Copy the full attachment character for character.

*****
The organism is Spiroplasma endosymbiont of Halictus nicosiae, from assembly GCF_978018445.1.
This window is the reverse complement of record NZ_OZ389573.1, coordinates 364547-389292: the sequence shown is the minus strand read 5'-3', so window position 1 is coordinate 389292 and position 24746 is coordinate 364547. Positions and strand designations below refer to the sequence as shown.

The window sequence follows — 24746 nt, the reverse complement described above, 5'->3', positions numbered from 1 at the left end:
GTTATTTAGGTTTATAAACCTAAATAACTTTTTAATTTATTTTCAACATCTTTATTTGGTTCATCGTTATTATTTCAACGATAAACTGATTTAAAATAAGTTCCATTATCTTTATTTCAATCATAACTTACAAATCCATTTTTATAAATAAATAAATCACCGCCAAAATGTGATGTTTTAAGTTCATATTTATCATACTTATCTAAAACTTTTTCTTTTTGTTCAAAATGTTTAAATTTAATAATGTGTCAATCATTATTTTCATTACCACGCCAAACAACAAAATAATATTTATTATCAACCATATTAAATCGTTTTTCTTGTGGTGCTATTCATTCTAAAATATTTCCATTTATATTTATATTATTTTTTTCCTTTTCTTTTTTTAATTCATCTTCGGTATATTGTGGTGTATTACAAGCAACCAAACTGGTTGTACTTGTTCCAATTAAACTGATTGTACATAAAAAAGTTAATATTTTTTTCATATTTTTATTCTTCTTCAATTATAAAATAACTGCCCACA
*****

The organism is Spiroplasma endosymbiont of Halictus nicosiae, from assembly GCF_978018445.1.
This window is the reverse complement of record NZ_OZ389573.1, coordinates 364547-389292: the sequence shown is the minus strand read 5'-3', so window position 1 is coordinate 389292 and position 24746 is coordinate 364547. Positions and strand designations below refer to the sequence as shown.

The window sequence follows — 24746 nt, the reverse complement described above, 5'->3', positions numbered from 1 at the left end:
GTTATTTAGGTTTATAAACCTAAATAACTTTTTAATTTATTTTCAACATCTTTATTTGGTTCATCGTTATTATTTCAACGATAAACTGATTTAAAATAAGTTCCATTATCTTTATTTCAATCATAACTTACAAATCCATTTTTATAAATAAATAAATCACCGCCAAAATGTGATGTTTTAAGTTCATATTTATCATACTTATCTAAAACTTTTTCTTTTTGTTCAAAATGTTTAAATTTAATAATGTGTCAATCATTATTTTCATTACCACGCCAAACAACAAAATAATATTTATTATCAACCATATTAAATCGTTTTTCTTGTGGTGCTATTCATTCTAAAATATTTCCATTTATATTTATATTATTTTTTTCCTTTTCTTTTTTTAATTCATCTTCGGTATATTGTGGTGTATTACAAGCAACCAAACTGGTTGTACTTGTTCCAATTAAACTGATTGTACATAAAAAAGTTAATATTTTTTTCATATTTTTATTCTTCTTCAATTATAAAATAACTGCCCACA